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The Physical Health Effects of Precarious Work

You may have heard the phrase ‘precarious work’ being thrown around when Canadians talk about the economy. That’s because it’s becoming one of the fastest growing types of work. Precarious work is basically when workers who fill permanent job needs are denied full workplace rights. It’s unstable, low-paying and tends to have dangerous working conditions.

In other words – it’s bad work. And it’s found everywhere. 

It can range from healthcare to retail to education. One thing that all of these jobs have in common, no matter what sector, is the drastic toll it can take on physical health. 


Here are some of the physical impacts of precarious work.


Safety and Hazards

People in precarious work positions are more likely to be involved in physically demanding jobs where the employer has less regard for following safety regulations. Employees are often not properly trained and have no knowledge of the Occupational Health and Safety Act or where to even start with a complaint. If they do understand the regulations, many are afraid to report any safety violations for fear of retaliation. A recent poll in Alberta found that 70 per cent of disabling workplace injuries in the province go unreported.


Illness

Almost everyone has had to call in sick to work at one point in their lives, but many in precarious work positions don’t have that luxury. What is even worse is that they are more likely to get sick. Most have multiple jobs working long hours, which makes them more subjectable to illness and exhaustion. The stress of this type of work has also been shown to cause serious blood pressure issues. But taking time off isn’t an option. They fear getting fired or missing out on a much-needed paycheque.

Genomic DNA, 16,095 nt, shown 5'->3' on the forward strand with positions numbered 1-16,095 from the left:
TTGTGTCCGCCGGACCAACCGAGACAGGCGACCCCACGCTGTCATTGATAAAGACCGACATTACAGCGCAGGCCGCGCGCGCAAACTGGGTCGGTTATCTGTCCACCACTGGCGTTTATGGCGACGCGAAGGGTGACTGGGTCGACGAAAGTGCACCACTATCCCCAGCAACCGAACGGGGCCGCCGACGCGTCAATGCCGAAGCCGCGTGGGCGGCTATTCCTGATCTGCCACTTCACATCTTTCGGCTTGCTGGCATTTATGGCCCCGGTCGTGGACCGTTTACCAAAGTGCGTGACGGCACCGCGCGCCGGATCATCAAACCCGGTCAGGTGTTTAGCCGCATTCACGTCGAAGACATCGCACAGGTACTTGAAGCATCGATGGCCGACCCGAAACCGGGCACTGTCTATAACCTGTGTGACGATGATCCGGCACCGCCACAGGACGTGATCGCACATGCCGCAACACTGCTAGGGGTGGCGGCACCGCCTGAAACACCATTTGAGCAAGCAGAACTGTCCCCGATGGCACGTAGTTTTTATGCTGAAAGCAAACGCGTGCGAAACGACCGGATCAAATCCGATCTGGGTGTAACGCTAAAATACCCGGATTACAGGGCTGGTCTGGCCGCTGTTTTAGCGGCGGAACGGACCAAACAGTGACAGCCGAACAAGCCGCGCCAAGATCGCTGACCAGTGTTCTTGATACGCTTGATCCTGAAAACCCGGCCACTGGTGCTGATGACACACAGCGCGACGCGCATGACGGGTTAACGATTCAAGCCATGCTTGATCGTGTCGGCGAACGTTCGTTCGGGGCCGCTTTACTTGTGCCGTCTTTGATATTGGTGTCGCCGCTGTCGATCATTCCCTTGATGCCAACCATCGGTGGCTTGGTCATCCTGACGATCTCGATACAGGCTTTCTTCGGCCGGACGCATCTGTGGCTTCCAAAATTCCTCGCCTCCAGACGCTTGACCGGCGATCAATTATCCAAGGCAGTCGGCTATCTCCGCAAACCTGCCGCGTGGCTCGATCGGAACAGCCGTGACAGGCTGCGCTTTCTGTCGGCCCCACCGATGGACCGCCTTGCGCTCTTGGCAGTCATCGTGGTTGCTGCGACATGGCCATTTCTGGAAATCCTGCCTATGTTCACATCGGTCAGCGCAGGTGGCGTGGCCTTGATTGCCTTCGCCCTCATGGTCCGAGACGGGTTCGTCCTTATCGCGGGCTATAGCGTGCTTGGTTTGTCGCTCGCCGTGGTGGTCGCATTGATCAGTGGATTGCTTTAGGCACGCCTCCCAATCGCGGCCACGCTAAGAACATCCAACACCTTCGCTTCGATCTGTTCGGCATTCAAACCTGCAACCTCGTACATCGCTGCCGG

Access to Services

This is one of the most frustrating aspects of precarious work. Workers have trouble accessing health services and much needed medical treatment and prescriptions because they don’t have benefits or proper drug coverage. Even if you’re able to access some services, it’s extremely difficult to get the time off to make appointments to seek treatment.


Worse as You Age

When you are forced to work in precarious positions over a lifetime, the impact can add up. Workers end up having to work well past when most Canadians typically retire due to the fact that most precarious jobs have no pension plans and are typically low-paying. As you age, more health issues arise and with lack of access to pharmacare or being able to take days off, your health can be seriously impacted. 


Resources:

Alberta has laws and resources in place that do make to protect your physical health. The Alberta Human Rights Commission outlines what is expected of employers and if you feel your health and safety is being violated you can contact them confidentially. You can also submit questions about the Occupational Health and Safety Act online or contact them by phone at 1-866-415-8690.


These health effects are no joke. Your employer should care about your physical well-being, especially if it’s your job that is causing your health issues and preventing you from finding solutions. 


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